You may want to read this overview first: What is an Integral (Entire) Function?
What is the Exponential Integral Function?
The exponential integral function is a special function used in astrophysics, quantum chemistry and many other applied sciences.
1. Real-Valued Exponential Integral Function
The exponential integral function is defined as a definite integral, with a ratio of the exponential function and its argument:
The function is defined for x in the set of natural numbers. This set excludes zero.
Or, equivalently the function can be defined a little differently through a parity transformation. A parity transformation is where the signs are flipped: t→ -t and x→ -x. This gives what Enrico Masina calls a “more suitable” definition:
Note though, that despite the stated suitability of the above form, most authors use the notation E1 only for the complex-valued version of the function.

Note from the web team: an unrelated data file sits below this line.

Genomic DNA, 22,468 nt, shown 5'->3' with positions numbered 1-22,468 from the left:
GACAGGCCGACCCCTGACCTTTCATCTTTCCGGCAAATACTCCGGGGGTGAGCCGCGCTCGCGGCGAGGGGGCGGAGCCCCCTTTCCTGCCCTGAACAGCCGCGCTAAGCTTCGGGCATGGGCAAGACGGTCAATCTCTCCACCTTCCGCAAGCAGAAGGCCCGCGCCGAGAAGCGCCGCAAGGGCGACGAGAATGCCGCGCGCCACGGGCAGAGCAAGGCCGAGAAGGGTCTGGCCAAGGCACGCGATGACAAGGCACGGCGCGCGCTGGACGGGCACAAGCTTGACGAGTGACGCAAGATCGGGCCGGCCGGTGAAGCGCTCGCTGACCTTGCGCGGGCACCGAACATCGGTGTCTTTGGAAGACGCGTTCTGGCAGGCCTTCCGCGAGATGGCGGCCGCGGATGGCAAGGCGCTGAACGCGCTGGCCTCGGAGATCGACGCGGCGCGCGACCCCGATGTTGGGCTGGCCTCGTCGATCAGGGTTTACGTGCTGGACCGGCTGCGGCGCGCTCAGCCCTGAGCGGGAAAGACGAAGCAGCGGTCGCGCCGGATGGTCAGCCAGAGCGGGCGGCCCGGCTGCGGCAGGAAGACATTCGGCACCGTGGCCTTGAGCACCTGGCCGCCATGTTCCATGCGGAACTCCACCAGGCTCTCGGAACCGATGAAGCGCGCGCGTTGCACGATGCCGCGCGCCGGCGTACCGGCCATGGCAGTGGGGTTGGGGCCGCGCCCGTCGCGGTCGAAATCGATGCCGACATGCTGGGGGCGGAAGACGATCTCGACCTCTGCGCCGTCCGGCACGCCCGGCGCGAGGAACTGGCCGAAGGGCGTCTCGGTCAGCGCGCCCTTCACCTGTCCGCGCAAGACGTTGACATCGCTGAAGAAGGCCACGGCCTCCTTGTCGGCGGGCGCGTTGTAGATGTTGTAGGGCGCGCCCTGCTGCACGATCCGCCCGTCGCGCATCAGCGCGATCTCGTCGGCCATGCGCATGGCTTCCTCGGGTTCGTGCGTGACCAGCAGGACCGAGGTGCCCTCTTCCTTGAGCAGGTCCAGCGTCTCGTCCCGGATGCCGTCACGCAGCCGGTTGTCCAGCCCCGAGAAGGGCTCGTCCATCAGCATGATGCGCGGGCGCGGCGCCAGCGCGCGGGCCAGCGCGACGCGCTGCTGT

2. Exponential Integral Function Defined on the Complex Plane
On the complex plane, the function E1is also a definite integral.
The notation is almost the same, with a couple of notable differences:
- The substitution of “z” (to denote a complex number) instead of “x”.
- While the “real” version of the function above is defined for the set of whole numbers, the complex-numbered version is defined for |arg(z) < π)|.*
*This comes from the exponential form of a complex number, z = |z|eiθ, which is just z = x + i y rewritten with exponentials; θ = arg(z) = arctan(y/x).
The complex valued version is not valid when z = 0 or z = ∞, because of a specific kind of discontinuity called a branch point.
Masina, E. (2017). A review on the Exponential-Integral special function and other strictly related special functions. Lectures from a seminar of Mathematical Physics. Retrieved December 10, 2019 from: https://www.researchgate.net/publication/323772322_A_review_on_the_Exponential-Integral_special_function_and_other_strictly_related_special_functions_Lectures_from_a_seminar_of_Mathematical_Physics
Stephanie Glen. "Exponential Integral Function" From CalculusHowTo.com: Calculus for the rest of us! https://www.calculushowto.com/exponential-integral-function/
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